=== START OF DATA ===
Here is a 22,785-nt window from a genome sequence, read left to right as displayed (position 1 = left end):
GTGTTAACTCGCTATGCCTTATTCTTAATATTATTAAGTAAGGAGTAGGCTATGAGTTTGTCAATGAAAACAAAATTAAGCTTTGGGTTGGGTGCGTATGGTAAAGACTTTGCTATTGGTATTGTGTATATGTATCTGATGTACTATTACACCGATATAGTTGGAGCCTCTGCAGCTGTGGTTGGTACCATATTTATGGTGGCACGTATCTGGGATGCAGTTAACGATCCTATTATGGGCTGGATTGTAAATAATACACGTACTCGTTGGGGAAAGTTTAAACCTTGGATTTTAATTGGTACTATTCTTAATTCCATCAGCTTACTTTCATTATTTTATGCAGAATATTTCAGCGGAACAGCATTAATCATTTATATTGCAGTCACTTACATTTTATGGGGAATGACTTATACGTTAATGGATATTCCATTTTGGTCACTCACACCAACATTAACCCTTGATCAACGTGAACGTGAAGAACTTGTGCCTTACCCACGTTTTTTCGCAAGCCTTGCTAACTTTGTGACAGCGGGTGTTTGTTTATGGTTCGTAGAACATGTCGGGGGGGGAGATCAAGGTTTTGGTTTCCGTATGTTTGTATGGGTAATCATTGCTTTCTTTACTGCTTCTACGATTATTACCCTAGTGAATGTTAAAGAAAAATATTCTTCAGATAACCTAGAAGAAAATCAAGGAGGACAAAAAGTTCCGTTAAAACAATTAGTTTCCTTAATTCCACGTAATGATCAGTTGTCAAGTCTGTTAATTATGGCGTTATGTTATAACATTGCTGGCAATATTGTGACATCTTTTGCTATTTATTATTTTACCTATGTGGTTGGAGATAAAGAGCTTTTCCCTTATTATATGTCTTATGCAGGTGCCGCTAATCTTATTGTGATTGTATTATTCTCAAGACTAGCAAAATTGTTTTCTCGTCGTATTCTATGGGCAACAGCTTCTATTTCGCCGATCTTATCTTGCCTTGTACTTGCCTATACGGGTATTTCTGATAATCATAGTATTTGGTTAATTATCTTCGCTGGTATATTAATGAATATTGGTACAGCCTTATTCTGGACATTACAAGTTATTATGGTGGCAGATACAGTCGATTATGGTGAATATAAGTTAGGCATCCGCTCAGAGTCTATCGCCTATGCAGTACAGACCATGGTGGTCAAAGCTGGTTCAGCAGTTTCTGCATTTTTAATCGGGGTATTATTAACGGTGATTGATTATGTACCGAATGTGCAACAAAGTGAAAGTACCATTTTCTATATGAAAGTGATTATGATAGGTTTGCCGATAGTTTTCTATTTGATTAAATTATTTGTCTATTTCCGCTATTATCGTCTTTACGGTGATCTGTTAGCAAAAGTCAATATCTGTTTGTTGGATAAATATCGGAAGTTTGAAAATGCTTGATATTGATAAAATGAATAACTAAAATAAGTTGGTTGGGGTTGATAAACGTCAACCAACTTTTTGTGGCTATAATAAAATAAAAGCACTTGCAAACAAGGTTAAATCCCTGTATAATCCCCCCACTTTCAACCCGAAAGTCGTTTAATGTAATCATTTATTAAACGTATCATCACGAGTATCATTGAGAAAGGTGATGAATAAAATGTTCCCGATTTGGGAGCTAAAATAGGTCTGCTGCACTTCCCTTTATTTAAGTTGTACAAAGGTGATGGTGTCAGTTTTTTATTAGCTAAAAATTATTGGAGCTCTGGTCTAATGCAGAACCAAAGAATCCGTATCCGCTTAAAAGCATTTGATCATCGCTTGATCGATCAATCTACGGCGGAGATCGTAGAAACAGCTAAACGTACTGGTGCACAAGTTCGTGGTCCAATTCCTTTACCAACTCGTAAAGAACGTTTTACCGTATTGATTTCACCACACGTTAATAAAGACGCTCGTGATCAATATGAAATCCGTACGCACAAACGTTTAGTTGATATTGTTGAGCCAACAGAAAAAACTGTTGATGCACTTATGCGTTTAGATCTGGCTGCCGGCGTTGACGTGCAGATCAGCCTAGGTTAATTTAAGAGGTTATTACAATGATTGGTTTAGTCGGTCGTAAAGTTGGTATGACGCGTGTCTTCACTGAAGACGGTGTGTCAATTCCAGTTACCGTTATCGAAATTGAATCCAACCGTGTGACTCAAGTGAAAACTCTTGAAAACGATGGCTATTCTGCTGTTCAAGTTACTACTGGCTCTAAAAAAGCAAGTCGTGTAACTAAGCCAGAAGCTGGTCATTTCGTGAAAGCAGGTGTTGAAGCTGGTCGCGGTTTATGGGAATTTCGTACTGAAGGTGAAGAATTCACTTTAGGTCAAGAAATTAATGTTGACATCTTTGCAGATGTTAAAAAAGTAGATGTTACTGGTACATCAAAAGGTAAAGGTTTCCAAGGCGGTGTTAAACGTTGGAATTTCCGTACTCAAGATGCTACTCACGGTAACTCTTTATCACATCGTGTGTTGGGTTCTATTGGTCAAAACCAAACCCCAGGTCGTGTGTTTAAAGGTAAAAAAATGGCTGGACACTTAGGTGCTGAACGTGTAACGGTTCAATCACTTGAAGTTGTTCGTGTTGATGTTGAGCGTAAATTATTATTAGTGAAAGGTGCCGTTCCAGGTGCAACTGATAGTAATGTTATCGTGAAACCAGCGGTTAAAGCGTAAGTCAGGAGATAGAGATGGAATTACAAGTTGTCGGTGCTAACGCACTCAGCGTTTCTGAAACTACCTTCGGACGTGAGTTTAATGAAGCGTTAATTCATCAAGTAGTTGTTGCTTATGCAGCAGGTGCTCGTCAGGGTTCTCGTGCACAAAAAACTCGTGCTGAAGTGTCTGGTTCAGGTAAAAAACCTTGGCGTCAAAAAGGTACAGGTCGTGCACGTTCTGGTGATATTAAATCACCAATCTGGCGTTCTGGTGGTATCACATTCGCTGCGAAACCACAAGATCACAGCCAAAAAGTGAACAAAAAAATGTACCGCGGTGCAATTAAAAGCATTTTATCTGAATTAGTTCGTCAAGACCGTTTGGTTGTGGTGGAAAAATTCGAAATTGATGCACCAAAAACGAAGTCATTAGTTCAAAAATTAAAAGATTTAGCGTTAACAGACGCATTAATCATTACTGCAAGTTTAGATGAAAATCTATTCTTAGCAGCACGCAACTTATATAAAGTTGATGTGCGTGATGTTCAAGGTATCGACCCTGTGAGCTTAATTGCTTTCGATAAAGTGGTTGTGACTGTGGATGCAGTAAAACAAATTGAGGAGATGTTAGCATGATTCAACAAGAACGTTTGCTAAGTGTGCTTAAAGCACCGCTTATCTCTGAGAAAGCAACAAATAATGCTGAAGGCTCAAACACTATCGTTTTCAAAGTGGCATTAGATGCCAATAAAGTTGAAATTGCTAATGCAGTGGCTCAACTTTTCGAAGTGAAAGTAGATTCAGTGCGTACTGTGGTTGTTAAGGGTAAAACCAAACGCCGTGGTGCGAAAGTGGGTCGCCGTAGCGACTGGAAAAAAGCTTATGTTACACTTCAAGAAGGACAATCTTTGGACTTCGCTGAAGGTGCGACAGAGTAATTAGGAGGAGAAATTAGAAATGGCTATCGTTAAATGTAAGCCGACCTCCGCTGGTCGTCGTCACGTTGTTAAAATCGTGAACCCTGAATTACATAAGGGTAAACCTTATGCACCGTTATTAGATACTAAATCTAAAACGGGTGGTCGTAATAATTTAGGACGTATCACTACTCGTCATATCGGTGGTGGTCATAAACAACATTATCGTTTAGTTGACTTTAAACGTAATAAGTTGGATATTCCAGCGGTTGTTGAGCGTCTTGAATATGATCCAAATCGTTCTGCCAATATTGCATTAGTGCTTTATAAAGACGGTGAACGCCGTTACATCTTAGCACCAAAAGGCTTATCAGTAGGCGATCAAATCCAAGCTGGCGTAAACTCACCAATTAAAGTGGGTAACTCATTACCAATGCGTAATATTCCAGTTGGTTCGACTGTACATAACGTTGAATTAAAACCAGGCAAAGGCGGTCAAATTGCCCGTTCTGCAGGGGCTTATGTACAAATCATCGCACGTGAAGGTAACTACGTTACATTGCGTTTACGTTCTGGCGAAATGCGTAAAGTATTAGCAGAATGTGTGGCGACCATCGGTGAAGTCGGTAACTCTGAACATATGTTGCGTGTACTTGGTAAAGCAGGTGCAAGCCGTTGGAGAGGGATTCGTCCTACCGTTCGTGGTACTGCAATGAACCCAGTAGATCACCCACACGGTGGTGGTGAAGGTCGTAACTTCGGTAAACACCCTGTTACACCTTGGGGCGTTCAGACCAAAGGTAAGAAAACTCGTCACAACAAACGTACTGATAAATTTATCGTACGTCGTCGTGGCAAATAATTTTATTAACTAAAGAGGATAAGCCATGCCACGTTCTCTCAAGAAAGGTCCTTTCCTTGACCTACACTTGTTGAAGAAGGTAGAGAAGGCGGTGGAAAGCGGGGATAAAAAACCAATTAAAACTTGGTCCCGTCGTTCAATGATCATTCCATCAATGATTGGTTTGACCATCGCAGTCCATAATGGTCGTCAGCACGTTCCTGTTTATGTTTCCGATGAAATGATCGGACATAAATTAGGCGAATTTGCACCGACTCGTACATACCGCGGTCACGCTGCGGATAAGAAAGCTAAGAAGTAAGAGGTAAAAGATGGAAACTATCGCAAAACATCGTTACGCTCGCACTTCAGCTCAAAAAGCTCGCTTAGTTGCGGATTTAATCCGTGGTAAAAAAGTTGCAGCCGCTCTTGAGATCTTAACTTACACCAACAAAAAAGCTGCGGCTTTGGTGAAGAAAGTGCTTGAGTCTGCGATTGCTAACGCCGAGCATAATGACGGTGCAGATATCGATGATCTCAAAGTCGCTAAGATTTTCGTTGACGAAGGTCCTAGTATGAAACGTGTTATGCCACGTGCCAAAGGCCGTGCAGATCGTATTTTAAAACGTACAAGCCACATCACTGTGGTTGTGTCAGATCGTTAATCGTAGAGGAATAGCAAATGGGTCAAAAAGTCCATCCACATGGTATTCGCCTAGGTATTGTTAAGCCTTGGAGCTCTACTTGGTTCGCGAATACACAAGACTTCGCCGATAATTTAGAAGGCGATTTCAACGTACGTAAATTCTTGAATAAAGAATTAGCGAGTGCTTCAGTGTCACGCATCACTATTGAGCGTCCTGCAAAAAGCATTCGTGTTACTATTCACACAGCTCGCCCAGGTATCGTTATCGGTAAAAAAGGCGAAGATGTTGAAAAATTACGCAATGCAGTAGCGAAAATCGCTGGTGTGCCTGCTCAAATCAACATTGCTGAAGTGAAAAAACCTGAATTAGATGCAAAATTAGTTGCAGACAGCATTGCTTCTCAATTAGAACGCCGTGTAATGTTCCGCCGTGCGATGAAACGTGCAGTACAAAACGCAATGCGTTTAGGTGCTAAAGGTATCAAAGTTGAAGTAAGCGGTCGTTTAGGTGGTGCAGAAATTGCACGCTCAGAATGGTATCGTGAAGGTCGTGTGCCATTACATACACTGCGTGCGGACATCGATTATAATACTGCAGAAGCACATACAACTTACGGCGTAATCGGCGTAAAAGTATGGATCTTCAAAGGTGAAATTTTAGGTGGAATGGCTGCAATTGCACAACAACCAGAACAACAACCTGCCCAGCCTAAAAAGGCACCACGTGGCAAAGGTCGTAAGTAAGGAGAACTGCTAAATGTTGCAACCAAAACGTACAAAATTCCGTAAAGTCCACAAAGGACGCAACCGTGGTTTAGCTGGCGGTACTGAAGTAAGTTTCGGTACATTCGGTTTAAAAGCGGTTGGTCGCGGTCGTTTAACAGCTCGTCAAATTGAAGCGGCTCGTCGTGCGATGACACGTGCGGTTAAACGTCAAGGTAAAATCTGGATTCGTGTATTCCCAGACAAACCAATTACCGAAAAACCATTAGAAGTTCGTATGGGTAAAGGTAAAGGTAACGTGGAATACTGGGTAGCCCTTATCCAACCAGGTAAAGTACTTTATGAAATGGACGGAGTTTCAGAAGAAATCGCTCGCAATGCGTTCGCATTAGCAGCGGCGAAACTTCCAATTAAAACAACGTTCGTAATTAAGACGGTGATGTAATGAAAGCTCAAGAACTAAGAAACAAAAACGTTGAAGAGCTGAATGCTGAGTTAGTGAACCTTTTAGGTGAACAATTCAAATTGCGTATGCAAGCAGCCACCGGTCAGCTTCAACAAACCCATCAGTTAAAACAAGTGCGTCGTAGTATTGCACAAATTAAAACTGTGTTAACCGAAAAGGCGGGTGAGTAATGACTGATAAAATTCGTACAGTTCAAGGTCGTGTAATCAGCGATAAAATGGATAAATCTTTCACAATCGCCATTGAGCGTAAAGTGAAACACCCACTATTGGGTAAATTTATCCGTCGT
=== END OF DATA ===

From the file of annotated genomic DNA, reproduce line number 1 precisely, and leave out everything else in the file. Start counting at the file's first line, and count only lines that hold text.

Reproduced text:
Here is a 22,785-nt window from a genome sequence, read left to right as displayed (position 1 = left end):